See the full report at DocuTicker:

"We have no idea what's coming out of that plant...." Quote from a New Mexico Environment Department official who must go unnamed, January 2006

Tuesday, January 10, 2006

Excerpt from Fred Marsh's Review of "Boiling Frogs"

"Intel is allowed to release chemicals far more lethal than phosgene, more lethal even than methyl isocyonate that killed 4,000 and hospitalized 50,000 in Bhopal, India."

Monday, January 09, 2006

A Nation of Lab Rats - Reversing the Politics of Pollution

Excepted from the December 14 edition of Crosswinds Weekly, Carolyn Raffensperger, "perhaps the most creative and insightful explorer of the relationships among our legal system, public policy, public health and the environment. Carolyn is an environmental lawyer and the executive director of the Science and Environmental Health Network, which is a vitally important national consortium of environmental organizations dedicated to the use of science in the public interest" (Kenny Ausubel)
The Foresight Principle
So, what is this precautionary principle? It's the foresight principle. It's the foreaction principle. It's the grandmother principle. It's the principle that says, "We are going to look out for future generations for their well-being and their sanity'...One version of the precautionary principle says, "When an activity raises threats of harm to human health or the environment, precautionary measures should be taken, even if some cause-and-effect relationships have not been fully established scientifically.'...We know what these pesticides do to rats. Do we want to do this to our children? No. We know what we did by ignoring lead. We knew what would happen when we ignored asbestos. I could go on down the line. Heed early warnings ...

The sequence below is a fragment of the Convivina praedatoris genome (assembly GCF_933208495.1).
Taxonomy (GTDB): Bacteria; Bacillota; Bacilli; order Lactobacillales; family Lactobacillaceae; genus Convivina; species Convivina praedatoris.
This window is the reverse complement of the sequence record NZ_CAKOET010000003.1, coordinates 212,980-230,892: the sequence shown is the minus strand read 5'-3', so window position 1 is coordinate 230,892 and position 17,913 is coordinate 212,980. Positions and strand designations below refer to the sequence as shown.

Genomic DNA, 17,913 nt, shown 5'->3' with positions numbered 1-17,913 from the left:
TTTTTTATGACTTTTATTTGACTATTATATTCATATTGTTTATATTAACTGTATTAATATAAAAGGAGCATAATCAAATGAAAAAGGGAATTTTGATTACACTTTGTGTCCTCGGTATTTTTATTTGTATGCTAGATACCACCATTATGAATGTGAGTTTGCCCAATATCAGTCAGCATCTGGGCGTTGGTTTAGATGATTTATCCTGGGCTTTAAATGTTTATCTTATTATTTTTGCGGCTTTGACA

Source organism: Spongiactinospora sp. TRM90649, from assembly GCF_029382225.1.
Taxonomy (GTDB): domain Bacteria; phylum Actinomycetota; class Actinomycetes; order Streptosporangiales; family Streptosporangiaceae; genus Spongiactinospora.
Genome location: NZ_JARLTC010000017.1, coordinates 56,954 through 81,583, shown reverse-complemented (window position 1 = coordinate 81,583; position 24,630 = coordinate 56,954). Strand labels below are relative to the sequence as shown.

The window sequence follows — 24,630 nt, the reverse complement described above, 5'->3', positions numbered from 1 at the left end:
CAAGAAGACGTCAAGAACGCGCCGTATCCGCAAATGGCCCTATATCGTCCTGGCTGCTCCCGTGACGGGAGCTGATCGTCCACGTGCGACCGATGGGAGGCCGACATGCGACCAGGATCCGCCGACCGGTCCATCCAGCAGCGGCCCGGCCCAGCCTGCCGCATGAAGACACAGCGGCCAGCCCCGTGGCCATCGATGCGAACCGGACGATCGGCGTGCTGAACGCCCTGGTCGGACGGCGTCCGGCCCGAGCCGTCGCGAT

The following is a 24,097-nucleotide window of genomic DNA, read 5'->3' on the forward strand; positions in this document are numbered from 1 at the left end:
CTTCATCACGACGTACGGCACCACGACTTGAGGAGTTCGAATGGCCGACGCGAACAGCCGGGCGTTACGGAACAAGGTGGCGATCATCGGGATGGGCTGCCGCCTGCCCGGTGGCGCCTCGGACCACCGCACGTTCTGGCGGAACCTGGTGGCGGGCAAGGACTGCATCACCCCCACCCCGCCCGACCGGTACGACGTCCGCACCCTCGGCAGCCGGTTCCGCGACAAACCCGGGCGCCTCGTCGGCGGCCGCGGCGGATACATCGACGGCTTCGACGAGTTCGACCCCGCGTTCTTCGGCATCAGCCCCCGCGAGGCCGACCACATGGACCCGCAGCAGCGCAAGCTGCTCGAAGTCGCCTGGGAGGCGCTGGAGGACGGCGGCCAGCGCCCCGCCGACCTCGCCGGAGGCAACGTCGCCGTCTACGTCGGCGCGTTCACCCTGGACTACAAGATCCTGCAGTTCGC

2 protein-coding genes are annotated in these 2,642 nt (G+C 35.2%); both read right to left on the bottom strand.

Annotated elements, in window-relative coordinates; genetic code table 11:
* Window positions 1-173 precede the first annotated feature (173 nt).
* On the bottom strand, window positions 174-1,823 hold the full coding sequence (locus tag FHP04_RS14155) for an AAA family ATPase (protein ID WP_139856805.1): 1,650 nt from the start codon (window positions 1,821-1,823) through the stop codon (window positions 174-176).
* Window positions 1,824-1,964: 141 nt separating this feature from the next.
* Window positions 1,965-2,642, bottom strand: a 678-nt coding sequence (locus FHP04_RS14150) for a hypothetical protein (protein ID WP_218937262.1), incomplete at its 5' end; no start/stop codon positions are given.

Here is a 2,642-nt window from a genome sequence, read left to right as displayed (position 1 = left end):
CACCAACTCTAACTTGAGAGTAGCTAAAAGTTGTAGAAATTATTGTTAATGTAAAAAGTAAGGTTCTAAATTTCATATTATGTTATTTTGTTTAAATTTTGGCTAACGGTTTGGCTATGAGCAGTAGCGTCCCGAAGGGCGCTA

Reverse the Burden of Proof
Then let's reverse the burden of proof. Do you know what happened to places like Love Canal? Business and government would say, "oh, you're fine. There's no problem. It's not making you sick." The residents would say, "We've got a problem. This is not good for us. This is not good for our health. Business and government said, "Prove it. You prove that this is toxic. You prove that it's doing harm." Business didn't even test it. They didn't even test their chemicals when they said, "There's no evidence that it causes problems." So we need to reverse the burden of proof. I should not have the responsibility of proving that your chemical or genetically modified organism is causing me harm if you haven't even tested it. If you don't know, how come I have to know? Your ignorance is not my problem. But in many cases, it has turned out to be my problem.
What it means is giving the benefit of the doubt to human health and the environment. It means giving the benefit of the doubt to the child's brain that's in the mother's womb..."

Testimony given by Corrales resident Carol Merrill at the June 2003 Task Force meeting:
"Time and again, what I read was, 'No test data available.' I would like to know, seriously, why Intel is not required to offer proof, absolute proof, that the chemicals they are using are harmless. Why am I required to prove that they have harmed me and my family?" Boiling Frogs, pg. 274